Check out Rocky!  He needs a new home!

Quick Facts on Rocky

11 years old, but young acting and healthy

UTD on shots

H/W negative



Friendly and Active – like to play

Good with other dogs

Should go to a home withOUT small children

From Rocky’s FosterMom:

Rocky is very loving and wants to be with you at all times.  He follows you from room to room.  He is playful and doesn’t act his age. Vet believes he is younger due to his health condition being so good. Rocky gets along with other dogs if they are not aggressive towards him.  Leg lifting has subsided with the wearing of a belly band; Remember –  he has just been neutered after 11 years!  Rocky needs some training as he knows no commands, however he does know the word “no”. He is crate-trained.

Rocky’s adoption fee is $200.

If you are interested in adopting this lovable little fella,

please contact John or Steph Wisecarver at 320-963-6085

Melvin is in need of a new family – are you in need of a new family member?

Quick Facts on Melvin
Up to date on vaccinations; heartworm negative
Recently neutered
Friendly, active and quite young-acting for 11 years old
Should be in a home withOUT small children
Don’t know if he likes cats or not…..
Adoption Fee is $200

Details From Mel’s foster dad….
Melvin is a handsome, healthy Westie boy who unfortunately grew up in a neglectful environment. He will need a home without children, and a dedicated Westie person who can provide lots of love, patience, and one-on-one, experienced training with gentle discipline. He wants to be with you and follows me everywhere. He is sweet and affectionate. He loves to play fetch and will put the ball or whatever in your hand to continue the game. He will also destroy the toy in short order if you allow him to chew on it.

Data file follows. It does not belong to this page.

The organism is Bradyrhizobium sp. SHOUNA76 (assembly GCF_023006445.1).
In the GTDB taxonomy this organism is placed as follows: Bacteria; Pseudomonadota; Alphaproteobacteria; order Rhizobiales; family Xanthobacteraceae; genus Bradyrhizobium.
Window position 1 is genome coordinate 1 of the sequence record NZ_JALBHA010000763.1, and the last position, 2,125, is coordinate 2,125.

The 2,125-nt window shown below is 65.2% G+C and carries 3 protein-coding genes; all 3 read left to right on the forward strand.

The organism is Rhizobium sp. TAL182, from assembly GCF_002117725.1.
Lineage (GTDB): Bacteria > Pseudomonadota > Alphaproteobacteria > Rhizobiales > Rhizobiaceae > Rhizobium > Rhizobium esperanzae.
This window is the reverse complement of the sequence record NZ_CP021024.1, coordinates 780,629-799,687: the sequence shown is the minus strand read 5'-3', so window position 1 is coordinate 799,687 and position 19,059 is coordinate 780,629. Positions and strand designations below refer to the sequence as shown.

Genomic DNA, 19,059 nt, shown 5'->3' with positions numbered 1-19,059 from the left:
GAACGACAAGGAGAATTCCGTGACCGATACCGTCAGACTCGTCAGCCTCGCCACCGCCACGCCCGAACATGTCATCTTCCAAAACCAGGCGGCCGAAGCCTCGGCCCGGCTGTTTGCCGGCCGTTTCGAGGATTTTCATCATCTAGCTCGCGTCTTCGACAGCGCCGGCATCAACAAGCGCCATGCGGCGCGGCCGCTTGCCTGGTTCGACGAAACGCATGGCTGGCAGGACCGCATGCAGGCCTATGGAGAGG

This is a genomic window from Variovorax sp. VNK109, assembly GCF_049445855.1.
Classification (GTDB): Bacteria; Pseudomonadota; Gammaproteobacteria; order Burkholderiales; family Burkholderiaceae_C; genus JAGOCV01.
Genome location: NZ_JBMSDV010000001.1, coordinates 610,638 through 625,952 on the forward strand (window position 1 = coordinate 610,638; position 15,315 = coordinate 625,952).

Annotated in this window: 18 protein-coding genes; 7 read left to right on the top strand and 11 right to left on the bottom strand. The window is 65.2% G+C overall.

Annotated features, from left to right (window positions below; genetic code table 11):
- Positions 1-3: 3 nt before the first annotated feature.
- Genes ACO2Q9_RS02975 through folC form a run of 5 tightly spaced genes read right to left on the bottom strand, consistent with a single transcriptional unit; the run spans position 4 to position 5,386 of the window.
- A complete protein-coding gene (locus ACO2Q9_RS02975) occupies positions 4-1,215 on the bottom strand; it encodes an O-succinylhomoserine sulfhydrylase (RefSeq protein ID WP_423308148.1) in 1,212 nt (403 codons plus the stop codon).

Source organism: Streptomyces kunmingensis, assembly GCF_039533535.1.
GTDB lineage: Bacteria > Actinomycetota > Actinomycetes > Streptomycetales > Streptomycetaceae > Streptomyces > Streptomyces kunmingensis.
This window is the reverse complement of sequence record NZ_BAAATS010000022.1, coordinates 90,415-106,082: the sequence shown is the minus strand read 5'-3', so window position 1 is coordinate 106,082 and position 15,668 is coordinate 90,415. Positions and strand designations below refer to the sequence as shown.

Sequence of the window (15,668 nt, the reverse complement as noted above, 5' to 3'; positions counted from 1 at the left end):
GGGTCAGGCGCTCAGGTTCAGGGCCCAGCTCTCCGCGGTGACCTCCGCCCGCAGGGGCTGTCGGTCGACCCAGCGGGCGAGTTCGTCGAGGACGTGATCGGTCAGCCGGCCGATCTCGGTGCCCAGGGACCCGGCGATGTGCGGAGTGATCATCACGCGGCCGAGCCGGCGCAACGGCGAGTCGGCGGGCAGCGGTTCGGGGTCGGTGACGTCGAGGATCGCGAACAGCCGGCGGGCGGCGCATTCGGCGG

He is crate trained to the extent that he can be left there without soiling it, but isn’t crazy about the concept and barks for awhile when you put him in there. He is doing well taking care of his business outside on a regular schedule
Melvin deserves a second chance to shine and and enjoy life.

I often pity people
who have never felt just cause
to share the bond between two souls;
one with hands and one with paws.
Mel.jpg Mel.jpg
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Meet Trudy!

Allow me to introduce to you…..Ms. Trudy, a very ‘experienced’ Westie who sadly found herself homeless in the twilight of her life.

Trudy is 14 years young, has a cataract in one eye and a bad haircut (she’s shaved) but a true Westie person will understand that these are petty details – you are as young as you feel, you can still see even with a cataract and hair grows back!

This older, mature, reserved lady would love to spend her retirement years with a family that will love her in spite of her age. She’s a sweet gal that just needs some love and a little exercise (she’s a good eater!)  She’s a bit overweight, but we don’t talk about that in front of her. She also likes to nap and sit in your lap. She’s not really interested in lots of activity at this point – after all, she IS retired!

She is housebroken, appears to be crate-trained, uses the stairs, gets along with other dogs and is generally a really nice girl.  She is being treated for an ear infection, but that is minor.

If you are interested in providing a loving, stable retirement home for Trudy, please contact John and Steph Wisecarver at 320-963-6085.